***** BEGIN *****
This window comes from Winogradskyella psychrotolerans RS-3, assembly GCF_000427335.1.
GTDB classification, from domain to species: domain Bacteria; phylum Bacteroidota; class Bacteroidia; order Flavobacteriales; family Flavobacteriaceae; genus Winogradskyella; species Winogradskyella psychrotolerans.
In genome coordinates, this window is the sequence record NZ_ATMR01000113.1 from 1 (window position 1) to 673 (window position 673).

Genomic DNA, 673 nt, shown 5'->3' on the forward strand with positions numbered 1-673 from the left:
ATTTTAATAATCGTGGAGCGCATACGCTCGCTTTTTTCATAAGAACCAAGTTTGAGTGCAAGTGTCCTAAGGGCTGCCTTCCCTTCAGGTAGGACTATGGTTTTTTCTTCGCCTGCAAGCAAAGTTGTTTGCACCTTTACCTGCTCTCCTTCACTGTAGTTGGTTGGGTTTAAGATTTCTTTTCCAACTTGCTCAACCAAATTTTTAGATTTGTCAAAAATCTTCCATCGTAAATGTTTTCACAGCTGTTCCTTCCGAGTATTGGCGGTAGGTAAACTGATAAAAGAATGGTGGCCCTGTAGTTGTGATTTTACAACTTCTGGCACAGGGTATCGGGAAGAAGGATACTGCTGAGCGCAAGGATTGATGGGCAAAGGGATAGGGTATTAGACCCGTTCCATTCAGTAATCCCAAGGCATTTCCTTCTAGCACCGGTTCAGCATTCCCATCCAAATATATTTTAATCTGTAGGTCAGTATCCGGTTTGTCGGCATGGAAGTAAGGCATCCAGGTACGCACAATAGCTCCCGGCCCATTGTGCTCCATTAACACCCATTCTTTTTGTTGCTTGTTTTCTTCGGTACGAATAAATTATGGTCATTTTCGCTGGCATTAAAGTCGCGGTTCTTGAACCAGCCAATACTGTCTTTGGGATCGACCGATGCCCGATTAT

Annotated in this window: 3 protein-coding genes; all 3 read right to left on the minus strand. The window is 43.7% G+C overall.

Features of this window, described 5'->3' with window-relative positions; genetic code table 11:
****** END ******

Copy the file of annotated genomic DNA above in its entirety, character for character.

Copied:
This window comes from Winogradskyella psychrotolerans RS-3, assembly GCF_000427335.1.
GTDB classification, from domain to species: domain Bacteria; phylum Bacteroidota; class Bacteroidia; order Flavobacteriales; family Flavobacteriaceae; genus Winogradskyella; species Winogradskyella psychrotolerans.
In genome coordinates, this window is the sequence record NZ_ATMR01000113.1 from 1 (window position 1) to 673 (window position 673).

Genomic DNA, 673 nt, shown 5'->3' on the forward strand with positions numbered 1-673 from the left:
ATTTTAATAATCGTGGAGCGCATACGCTCGCTTTTTTCATAAGAACCAAGTTTGAGTGCAAGTGTCCTAAGGGCTGCCTTCCCTTCAGGTAGGACTATGGTTTTTTCTTCGCCTGCAAGCAAAGTTGTTTGCACCTTTACCTGCTCTCCTTCACTGTAGTTGGTTGGGTTTAAGATTTCTTTTCCAACTTGCTCAACCAAATTTTTAGATTTGTCAAAAATCTTCCATCGTAAATGTTTTCACAGCTGTTCCTTCCGAGTATTGGCGGTAGGTAAACTGATAAAAGAATGGTGGCCCTGTAGTTGTGATTTTACAACTTCTGGCACAGGGTATCGGGAAGAAGGATACTGCTGAGCGCAAGGATTGATGGGCAAAGGGATAGGGTATTAGACCCGTTCCATTCAGTAATCCCAAGGCATTTCCTTCTAGCACCGGTTCAGCATTCCCATCCAAATATATTTTAATCTGTAGGTCAGTATCCGGTTTGTCGGCATGGAAGTAAGGCATCCAGGTACGCACAATAGCTCCCGGCCCATTGTGCTCCATTAACACCCATTCTTTTTGTTGCTTGTTTTCTTCGGTACGAATAAATTATGGTCATTTTCGCTGGCATTAAAGTCGCGGTTCTTGAACCAGCCAATACTGTCTTTGGGATCGACCGATGCCCGATTAT

Annotated in this window: 3 protein-coding genes; all 3 read right to left on the minus strand. The window is 43.7% G+C overall.

Features of this window, described 5'->3' with window-relative positions; genetic code table 11: